Gossypol[pronunciation?] is a natural phenol derived from the cotton plant (genus Gossypium). Gossypol is a phenolic aldehyde that permeates cells and acts as an inhibitor for several dehydrogenase enzymes. It is a yellow pigment. The structure exhibits axial chirality, with the two enantiomers having different biochemical properties.
3D model (JSmol)
CompTox Dashboard (EPA)
|Molar mass||518.562 g·mol−1|
|Melting point||177 to 182 °C (351 to 360 °F; 450 to 455 K) (decomposes)|
|Boiling point||707 °C (1,305 °F; 980 K)|
|GHS Signal word||Warning|
|P201, P202, P281, P308+313, P405, P501|
Except where otherwise noted, data are given for materials in their standard state (at 25 °C [77 °F], 100 kPa).
|what is ?)(|
Among other applications, it has been tested as a male oral contraceptive in China. In addition to its putative contraceptive properties, gossypol has also long been known to possess antimalarial properties.
Gossypol is a terpenoid aldehyde which is formed metabolically through acetate via the isoprenoid pathway. The sesquiterpene dimer undergoes a radical coupling reaction to form gossypol. The biosynthesis begins when geranyl pyrophosphate (GPP) and isopentenyl pyrophosphate (IPP) are combined to make the sesquiterpene precursor farnesyl diphosphate (FPP). The cadinyl cation (1) is oxidized to 2 by (+)-δ-cadinene synthase. The (+)-δ-cadinene (2) is involved in making the basic aromatic sesquiterpene unit, homigossypol, by oxidation, which generates the 3 (8-hydroxy-δ-cadinene) with the help of (+)-δ-cadinene 8-hyroxylase. Compound 3 goes through various oxidative processes to make 4 (deoxyhemigossypol), which is oxidized by one electron into hemigossypol (5, 6, 7) and then undergoes a phenolic oxidative coupling, ortho to the phenol groups, to form gossypol (8). The coupling is catalyzed by a hydrogen peroxide-dependent peroxidase enzyme, which results in the final product.
A 1929 investigation in Jiangxi showed correlation between low fertility in males and use of crude cottonseed oil for cooking. The compound causing the contraceptive effect was determined to be gossypol.
In the 1970s, the Chinese government began researching the use of gossypol as a contraceptive. Their studies involved over 10,000 subjects, and continued for over a decade. They concluded gossypol provided reliable contraception, could be taken orally as a tablet, and did not upset men's balance of hormones.
However, gossypol also had serious flaws. The studies also discovered an abnormally high rate of hypokalemia among subjects. Hypokalemia (low blood potassium levels) causes symptoms of fatigue, muscle weakness, and at its most extreme, paralysis. In addition, about 7% of subjects reported effects on their digestive systems, and about 12% had increased fatigue. Most subjects recovered after stopping treatment and taking potassium supplements. The same study showed taking potassium supplements during gossypol treatment did not prevent hypokalemia in primates. The potassium deficiency may also be a result of the Chinese diet or genetic predisposition.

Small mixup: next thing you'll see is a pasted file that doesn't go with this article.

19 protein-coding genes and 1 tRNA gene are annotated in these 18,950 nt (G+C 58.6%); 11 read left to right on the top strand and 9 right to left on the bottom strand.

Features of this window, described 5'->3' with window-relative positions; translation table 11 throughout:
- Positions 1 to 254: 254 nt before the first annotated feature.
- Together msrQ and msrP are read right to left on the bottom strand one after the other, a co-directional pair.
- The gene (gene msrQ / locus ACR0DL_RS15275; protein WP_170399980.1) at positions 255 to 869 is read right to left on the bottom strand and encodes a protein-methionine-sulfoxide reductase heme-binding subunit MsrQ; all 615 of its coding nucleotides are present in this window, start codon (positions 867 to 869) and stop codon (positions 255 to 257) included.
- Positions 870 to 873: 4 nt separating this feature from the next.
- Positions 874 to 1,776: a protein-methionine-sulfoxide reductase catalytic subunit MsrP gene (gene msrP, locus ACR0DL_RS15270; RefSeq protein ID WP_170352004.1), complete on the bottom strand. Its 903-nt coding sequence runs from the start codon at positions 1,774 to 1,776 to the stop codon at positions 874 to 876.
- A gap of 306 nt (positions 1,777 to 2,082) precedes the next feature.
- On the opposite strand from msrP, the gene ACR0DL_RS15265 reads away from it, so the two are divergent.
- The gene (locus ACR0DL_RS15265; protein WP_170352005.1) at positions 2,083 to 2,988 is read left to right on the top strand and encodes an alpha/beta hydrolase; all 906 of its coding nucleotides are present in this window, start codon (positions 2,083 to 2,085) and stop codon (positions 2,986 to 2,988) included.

In the mid-1990s, the Brazilian pharmaceutical company Hebron announced plans to market a low-dose gossypol pill called Nofertil, but the pill never came to market. Its release was indefinitely postponed due to unacceptably high rates of permanent infertility. 5% to 25% of the men remained azoospermic up to a year after stopping treatment.
In 1998, the World Health Organization's Research Group on Methods for the Regulation of Male Fertility recommended the research should be abandoned. In addition to the other side effects, the WHO researchers were concerned about gossypol's toxicity: the LD50 in primates is less than 10 times the contraceptive dose, creating a small therapeutic window. This report effectively ended further studies of gossypol as a temporary contraceptive, but research into using it as an alternative to vasectomy continues in Austria, Brazil, Chile, China, the Dominican Republic, and Nigeria.
Food and animal agricultural industries must manage cotton-derivative product levels to avoid toxicity. For example, only ruminant microflora can digest gossypol, and then only to a certain level, and cottonseed oil must be refined. Genetically engineered cotton plants that contain little gossypol in the seed may still contain the compound in the stems and leaves.
- Beise, Chase L.; Dowd, Michael K.; Reilly, Peter J. (2005). "Conformational analysis of gossypol and its derivatives by molecular mechanics". Journal of Molecular Structure: THEOCHEM. 730 (1–3): 51–58. doi:10.1016/j.theochem.2005.05.010.
- Dodou, Kalliopi (2005-10-28). "Investigations on gossypol: past and present developments". Expert Opinion on Investigational Drugs. 14 (11): 1419–1434. doi:10.1517/135437188.8.131.529. ISSN 1354-3784. PMID 16255680. S2CID 32120983.
- Burgos, M.; Ito, S.; Segal, J. S.; Tran, T. P. (1997). "Effect of Gossypol on Ultrastructure of Spisula Sperm". The Biological Bulletin. 193 (2): 228–229. doi:10.1086/BBLv193n2p228. PMID 28575607.
- Heinstein, P. F.; Herman, L. D.; Tove, B. S.; Smith, H. F. (1970). "Biosynthesis of Gossypol". Journal of Biological Chemistry. 245 (18): 4658–4665. PMID 4318479.
- Dewick, P. M. (2008). Medicinal Natural Product: A Biosynthetic Approach (PDF) (3rd ed.). ISBN 978-0-470-74167-2.[permanent dead link]
- "Gossypol". Malecontraceptives.org. 2011-07-27. Archived from the original on 2013-05-18. Retrieved 2013-03-30.
- Coutinho, F. M. (2002). "Gossypol: a contraceptive for men". Contraception. 65 (4): 259–263. doi:10.1016/S0010-7824(02)00294-9. PMID 12020773.
- "Seeding Hope for Millions". Texas A&M Today. 2018-10-16. Retrieved 2019-10-07.
- Media related to Gossypol at Wikimedia Commons